Coverage Pointers - Volume I, No. 6

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New York State Supreme Court, Appellate Division, First Department
Insurance Agents and Brokers are Not Professionals Under Statute of Limitations Applicable to Professional Malpractice

In an action against an insurance broker, the court determined the applicable statute of limitations was the six-year period for contract actions (CPLR 213), not the three-year period for professional malpractice (CPLR 214(6)). Insurance brokers and agents are not capable of committing professional malpractice because they are not professionals held the court. It defined a "profession" as an "occupation generally associated with long-term educational requirements leading to an advanced degree, licensure evidencing qualifications met prior to engaging in the occupation, and control of the occupation by adherence to standards of conduct, ethics and malpractice liability." For purposes of CPLR 214(6), the field has traditionally been limited to such "learned professions" as law, architecture, and engineering.

New York State Supreme Court, Appellate Division, First Department
Prompt Notice of Disclaimer Requirements of Insurance Law §3420(d) Apply Only to Death and Bodily Injury Cases; Common Law Estoppel Applies Only Where Delay in Giving Notice Results in Prejudice

Plaintiff obtained judgment for economic injury arising from the notarizing of a forged power of attorney by an employee of the insured. Plaintiff then brought this action against the defendant insurer for payment of the judgment under an error and omissions policy issued by defendant to the insured company. The court found Insurance Law §3420(d) (requiring prompt disclaimer of coverage) inapplicable to insurance claims not based on death or bodily injury. The court also concluded that, under the common-law, unreasonable delay in giving notice of disclaimer will not estop the insurer’s disclaimer unless the insured has suffered prejudice from the delay. The court found that while the defendant insured did unreasonably delay in disclaiming coverage of the insured, plaintiff made no showing of prejudice and the complaint was dismissed accordingly.


From time to time we highlight significant cases of interest from other jurisdictions. This week, we offer two from Massachusetts.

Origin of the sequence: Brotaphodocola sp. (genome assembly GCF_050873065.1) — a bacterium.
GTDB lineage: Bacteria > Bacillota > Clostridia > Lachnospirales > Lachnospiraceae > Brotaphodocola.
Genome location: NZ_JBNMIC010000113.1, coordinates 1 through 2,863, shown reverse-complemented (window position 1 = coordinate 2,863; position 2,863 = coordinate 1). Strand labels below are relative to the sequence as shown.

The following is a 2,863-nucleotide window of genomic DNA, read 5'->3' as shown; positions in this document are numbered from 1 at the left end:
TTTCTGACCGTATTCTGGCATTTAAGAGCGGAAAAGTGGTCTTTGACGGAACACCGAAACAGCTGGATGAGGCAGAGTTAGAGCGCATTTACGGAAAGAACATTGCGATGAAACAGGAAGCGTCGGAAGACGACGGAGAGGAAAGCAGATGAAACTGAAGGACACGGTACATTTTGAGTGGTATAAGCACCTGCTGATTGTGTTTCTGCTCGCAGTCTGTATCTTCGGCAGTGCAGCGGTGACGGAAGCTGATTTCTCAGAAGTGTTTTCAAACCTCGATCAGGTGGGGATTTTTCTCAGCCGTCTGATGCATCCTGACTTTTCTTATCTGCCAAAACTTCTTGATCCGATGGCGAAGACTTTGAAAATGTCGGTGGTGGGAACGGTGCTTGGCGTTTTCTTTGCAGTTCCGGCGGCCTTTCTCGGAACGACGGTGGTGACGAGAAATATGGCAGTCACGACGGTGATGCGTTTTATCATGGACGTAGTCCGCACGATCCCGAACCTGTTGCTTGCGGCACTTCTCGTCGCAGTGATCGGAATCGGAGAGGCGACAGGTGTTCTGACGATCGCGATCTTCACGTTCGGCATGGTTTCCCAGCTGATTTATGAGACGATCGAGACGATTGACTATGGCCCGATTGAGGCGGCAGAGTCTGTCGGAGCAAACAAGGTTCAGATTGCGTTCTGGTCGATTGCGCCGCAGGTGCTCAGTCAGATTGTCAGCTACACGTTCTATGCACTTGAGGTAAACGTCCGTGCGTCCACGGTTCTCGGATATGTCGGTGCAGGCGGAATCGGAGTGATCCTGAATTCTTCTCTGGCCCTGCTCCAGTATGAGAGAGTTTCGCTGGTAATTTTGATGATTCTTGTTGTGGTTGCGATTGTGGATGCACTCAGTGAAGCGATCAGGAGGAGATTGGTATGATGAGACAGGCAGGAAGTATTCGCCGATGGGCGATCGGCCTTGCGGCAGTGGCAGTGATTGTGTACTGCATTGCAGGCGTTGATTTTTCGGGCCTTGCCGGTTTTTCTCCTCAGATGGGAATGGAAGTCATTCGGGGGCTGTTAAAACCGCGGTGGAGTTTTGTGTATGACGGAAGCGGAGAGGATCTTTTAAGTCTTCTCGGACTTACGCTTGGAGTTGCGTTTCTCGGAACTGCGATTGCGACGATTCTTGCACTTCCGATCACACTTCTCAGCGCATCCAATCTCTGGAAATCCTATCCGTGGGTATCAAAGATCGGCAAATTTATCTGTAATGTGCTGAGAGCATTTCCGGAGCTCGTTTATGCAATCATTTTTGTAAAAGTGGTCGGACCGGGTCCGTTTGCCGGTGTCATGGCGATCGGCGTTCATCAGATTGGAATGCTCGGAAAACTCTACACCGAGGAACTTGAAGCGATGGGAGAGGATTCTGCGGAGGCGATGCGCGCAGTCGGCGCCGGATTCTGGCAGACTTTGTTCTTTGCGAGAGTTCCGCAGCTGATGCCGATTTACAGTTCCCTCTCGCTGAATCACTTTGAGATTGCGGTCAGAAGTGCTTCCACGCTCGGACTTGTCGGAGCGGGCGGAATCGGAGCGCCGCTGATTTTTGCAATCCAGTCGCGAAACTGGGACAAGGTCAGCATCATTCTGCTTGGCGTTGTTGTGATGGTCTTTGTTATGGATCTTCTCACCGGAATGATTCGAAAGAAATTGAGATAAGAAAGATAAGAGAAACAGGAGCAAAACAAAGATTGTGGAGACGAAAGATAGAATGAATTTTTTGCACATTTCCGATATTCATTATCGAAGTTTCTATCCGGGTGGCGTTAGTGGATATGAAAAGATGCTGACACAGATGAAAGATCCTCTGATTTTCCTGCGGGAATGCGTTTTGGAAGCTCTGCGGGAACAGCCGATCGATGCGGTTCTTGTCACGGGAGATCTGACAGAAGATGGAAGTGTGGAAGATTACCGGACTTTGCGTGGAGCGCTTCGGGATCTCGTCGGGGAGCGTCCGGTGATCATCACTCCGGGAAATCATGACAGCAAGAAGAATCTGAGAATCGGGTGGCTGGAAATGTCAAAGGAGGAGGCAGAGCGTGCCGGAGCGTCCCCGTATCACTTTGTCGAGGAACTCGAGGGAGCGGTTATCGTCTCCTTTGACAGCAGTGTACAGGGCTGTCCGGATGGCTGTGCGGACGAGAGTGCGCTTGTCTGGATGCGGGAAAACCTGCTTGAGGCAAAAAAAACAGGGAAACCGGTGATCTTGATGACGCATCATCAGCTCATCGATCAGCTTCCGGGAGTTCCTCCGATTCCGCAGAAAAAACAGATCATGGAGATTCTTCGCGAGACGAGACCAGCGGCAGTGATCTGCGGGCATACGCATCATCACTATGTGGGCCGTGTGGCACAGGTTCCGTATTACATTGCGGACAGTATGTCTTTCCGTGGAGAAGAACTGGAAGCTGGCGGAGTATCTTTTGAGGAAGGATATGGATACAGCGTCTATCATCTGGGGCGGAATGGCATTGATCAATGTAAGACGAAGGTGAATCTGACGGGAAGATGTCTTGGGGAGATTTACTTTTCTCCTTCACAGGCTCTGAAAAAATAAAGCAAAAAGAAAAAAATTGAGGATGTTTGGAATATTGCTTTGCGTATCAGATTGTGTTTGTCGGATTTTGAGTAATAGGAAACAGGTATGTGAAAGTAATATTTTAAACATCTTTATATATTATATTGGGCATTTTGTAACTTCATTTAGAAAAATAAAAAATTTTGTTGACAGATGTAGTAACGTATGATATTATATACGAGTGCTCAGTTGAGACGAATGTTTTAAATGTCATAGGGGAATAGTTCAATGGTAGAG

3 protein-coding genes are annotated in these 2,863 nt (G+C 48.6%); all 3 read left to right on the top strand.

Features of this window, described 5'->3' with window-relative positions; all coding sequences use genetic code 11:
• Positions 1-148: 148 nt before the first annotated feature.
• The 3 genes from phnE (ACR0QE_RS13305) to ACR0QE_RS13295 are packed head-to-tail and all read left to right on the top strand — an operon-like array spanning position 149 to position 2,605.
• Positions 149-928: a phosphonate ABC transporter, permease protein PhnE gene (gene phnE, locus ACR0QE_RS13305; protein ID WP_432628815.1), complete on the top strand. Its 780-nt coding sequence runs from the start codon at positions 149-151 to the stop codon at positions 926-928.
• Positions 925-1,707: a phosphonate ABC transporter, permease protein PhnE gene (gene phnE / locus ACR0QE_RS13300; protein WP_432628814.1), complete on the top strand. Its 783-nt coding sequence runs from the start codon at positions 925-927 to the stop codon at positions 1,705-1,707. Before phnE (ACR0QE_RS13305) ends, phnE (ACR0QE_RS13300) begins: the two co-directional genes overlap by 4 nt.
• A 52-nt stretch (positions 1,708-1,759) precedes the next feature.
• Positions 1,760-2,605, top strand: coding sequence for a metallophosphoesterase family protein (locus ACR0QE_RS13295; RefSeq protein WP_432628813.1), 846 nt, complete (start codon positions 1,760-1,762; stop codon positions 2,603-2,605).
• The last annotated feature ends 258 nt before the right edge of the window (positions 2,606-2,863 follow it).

Massachusetts Appeals Court
Teenager Dies in Car While Having Sex With Married Woman; Women Drives Corpse to Boy's Home and Dumps It In Front of His Mom's House; Mom's Nervous Breakdown Found Not To Be Bodily Injury Under Homeowner's Policy

Seventeen year old Shannon, who was involved in a covert liaison with Jeanne, a married woman with children, suddenly died while having sexual relations with her in her automobile. After failing to revive Shannon, Jeanne sat in her car for a time, then dressed, pulled up Shannon's pants, and drove to Shannon's house, where he lived with his family. There she sat in her car at the curb for perhaps ten minutes trying to decide what to do, including whether to call an ambulance, get Shannon's mother, or take Shannon to the hospital. She finally decided that she "didn't know what to do," opened the passenger door of her car, said "I'm sorry," and pushed Shannon's body out into the gutter in front of his house. As she did so, she "thought about . . . the effect it [the fact that Shannon's body had been so discarded] would have on the people that loved him." Upon learning of the circumstances of the discovery of her son's body (apparently by her landlord) the plaintiff, Shannon's mother, suffered a nervous breakdown. In an action against Jeanne, Shannon's mother argued that there were two occurrences, one for the death of her son and one for the emotional distress caused by tossing the body out of the car. The carrier argued that there was only one occurrence, the entire claim arising out of the death. In any event, Jeanne should have expected the mother's adverse emotional distress caused by the disposal of the body in that manner and thus the emotional distress was caused by excluded "expected" conduct. The Massachusetts Appeals Court decides neither of those issues, but instead concludes that emotional distress is not a "bodily injury" as defined in the homeowner's policy.


United States Court of Appeals for the First District

Carrier Had Right To Rescind Property Policy Based on Misrepresentations in Policy Application With Respect to Presence of Sprinklers
In its June 1995 renewal application of a fire insurance policy, the insureds warranted that the premises was sprinklered. This warranty was explicitly made a part of the insurance contract. Despite the presence in its files of a June 1994 inspection report indicating the absence of sprinklers at the premises, the insurer was justified in issuing the policy renewal on the basis of the insureds' new warranty without conducting an inspection of the premises. When the carrier discovered that the premises was not in fact sprinklered in violation of the policy, and contrary to the representation of the insureds, it took timely action to rescind the policy. The First Circuit, applying Massachusetts law, affirms a grant of summary judgment for the carrier in a recession action.